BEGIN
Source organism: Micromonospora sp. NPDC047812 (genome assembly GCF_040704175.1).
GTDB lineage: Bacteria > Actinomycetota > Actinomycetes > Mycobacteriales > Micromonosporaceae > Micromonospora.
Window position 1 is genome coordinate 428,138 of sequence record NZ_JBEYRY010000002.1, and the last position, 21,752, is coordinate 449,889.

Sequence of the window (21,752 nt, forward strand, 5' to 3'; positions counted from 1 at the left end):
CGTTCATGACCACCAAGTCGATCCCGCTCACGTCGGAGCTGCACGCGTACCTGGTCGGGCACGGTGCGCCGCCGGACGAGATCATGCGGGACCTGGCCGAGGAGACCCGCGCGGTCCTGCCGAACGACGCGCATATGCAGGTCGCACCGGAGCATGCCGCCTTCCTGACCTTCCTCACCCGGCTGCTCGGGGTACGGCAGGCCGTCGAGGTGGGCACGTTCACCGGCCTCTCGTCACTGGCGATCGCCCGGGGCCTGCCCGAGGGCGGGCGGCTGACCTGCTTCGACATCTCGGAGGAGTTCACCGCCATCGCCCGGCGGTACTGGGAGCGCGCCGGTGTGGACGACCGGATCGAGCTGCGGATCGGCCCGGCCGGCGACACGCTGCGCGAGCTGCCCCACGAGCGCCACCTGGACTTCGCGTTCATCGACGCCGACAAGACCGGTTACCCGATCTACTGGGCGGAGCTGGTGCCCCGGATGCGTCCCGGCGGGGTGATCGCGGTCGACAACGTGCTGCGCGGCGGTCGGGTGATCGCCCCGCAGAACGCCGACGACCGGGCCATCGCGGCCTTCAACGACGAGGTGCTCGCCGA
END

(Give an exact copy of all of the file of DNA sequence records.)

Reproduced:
Source organism: Micromonospora sp. NPDC047812 (genome assembly GCF_040704175.1).
GTDB lineage: Bacteria > Actinomycetota > Actinomycetes > Mycobacteriales > Micromonosporaceae > Micromonospora.
Window position 1 is genome coordinate 428,138 of sequence record NZ_JBEYRY010000002.1, and the last position, 21,752, is coordinate 449,889.

Sequence of the window (21,752 nt, forward strand, 5' to 3'; positions counted from 1 at the left end):
CGTTCATGACCACCAAGTCGATCCCGCTCACGTCGGAGCTGCACGCGTACCTGGTCGGGCACGGTGCGCCGCCGGACGAGATCATGCGGGACCTGGCCGAGGAGACCCGCGCGGTCCTGCCGAACGACGCGCATATGCAGGTCGCACCGGAGCATGCCGCCTTCCTGACCTTCCTCACCCGGCTGCTCGGGGTACGGCAGGCCGTCGAGGTGGGCACGTTCACCGGCCTCTCGTCACTGGCGATCGCCCGGGGCCTGCCCGAGGGCGGGCGGCTGACCTGCTTCGACATCTCGGAGGAGTTCACCGCCATCGCCCGGCGGTACTGGGAGCGCGCCGGTGTGGACGACCGGATCGAGCTGCGGATCGGCCCGGCCGGCGACACGCTGCGCGAGCTGCCCCACGAGCGCCACCTGGACTTCGCGTTCATCGACGCCGACAAGACCGGTTACCCGATCTACTGGGCGGAGCTGGTGCCCCGGATGCGTCCCGGCGGGGTGATCGCGGTCGACAACGTGCTGCGCGGCGGTCGGGTGATCGCCCCGCAGAACGCCGACGACCGGGCCATCGCGGCCTTCAACGACGAGGTGCTCGCCGA